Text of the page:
The beauty of parkrun is that it’s an event for everyone. On any given start line there will be a mixture of serious-looking whippet-thin youngsters (no doubt dressed in a singlet and shorts, even in the snow!) who will lead the pack; club runners sporting their club colours; recreational runners who will complete the course at a range of speeds; nervous looking newer runners who will give it their all to get round that 5k and be one step nearer their fitness goals; children under orders to stick with a parent; runners with dogs; runners with buggies…the list goes on. There will be those who are done in 15 minutes and those who will be thrilled to finish in 45 minutes, often encouraged by those speedsters from the front of the pack. There will be hard-fought battles, friendly rivalries and, above all, encouragement. Each and every person will be treated the same and encouraged to keep going. Parkrun is for everyone and everyone can parkrun.
My final comment in my post last year was to note how good the volunteers were and to state that I intended to volunteer at some point myself. To date, I’ve volunteered 8 times and it would have been more if our event hadn’t suffered some recent cancellations due to flooding and icy conditions. I’ve been a barcode scanner, dished out finish tokens and am becoming very familiar with the stopwatch as a timekeeper. Being a volunteer is a fantastic opportunity to give something back to the parkrun community which relies on volunteers to make each event work . At the finish line I get to see tears and triumphs, delight and disappointment. I get to see each and every runner, be a friendly face and give them some words of encouragement. Sometimes they smile, sometimes they grimace, but there is always gratitude and plenty of thank yous. Throughout my recent injury I’ve become a regular on the volunteering team so that parkrun can still be part of my weekend routine, even if I can’t actually run it. When I do run, I always thank the volunteers, and now that I’ve done several of those jobs myself I know how valuable each member of the team is to the smooth running of the event. But don’t just take my word for it, you can also see what Tiny Runner had to say in an open letter to parkrun volunteers.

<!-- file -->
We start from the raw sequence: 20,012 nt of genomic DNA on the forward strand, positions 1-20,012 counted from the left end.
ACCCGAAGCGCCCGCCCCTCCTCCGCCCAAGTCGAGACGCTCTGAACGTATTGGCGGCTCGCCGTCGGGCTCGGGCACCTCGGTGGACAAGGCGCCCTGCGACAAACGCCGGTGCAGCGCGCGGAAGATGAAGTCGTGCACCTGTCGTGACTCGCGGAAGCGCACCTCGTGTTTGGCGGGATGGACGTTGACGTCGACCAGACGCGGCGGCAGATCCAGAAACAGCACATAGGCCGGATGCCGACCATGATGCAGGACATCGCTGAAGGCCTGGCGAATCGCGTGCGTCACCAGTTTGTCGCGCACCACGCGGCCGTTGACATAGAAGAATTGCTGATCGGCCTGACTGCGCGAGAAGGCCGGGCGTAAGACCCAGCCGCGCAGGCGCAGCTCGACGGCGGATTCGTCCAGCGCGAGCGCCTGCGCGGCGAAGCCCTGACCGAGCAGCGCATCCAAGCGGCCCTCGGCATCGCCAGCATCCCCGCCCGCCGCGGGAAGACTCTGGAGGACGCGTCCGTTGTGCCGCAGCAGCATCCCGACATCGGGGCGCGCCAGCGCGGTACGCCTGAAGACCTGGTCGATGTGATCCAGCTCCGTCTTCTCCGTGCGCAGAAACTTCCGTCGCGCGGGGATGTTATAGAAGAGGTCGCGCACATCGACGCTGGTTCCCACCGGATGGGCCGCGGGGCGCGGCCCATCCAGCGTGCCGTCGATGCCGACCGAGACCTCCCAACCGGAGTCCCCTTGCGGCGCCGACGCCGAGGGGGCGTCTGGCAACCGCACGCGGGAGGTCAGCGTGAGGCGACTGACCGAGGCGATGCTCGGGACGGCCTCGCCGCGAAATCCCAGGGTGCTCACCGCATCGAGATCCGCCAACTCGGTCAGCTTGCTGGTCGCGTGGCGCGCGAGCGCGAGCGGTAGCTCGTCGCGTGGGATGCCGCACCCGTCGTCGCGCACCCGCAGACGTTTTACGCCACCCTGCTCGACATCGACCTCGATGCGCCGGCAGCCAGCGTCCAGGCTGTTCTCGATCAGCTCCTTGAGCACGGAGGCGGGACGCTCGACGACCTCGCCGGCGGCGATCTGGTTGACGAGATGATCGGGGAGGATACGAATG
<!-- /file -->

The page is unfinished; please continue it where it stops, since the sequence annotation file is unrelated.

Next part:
One year on, I feel like part of the family. I’ve enjoyed meeting new people, I’ve enjoyed challenging myself and I’ve enjoyed volunteering. Above all, I’ve enjoyed being part of that parkrun family on Saturday mornings, and while I may not have been there every week in 2015, in 2016 I expect to be a much more regular presence – I may even manage a milestone T-shirt…
So if you’ve been thinking of joining or returning to parkrun, now is a fantastic time and I’d love to see you out there on a Saturday morning. Just remember to than the volunteers!
Are you a parkrun regular?
Do you always go to the same parkrun or do you like to be a parkrun tourist?
How has parkrun made a difference to you?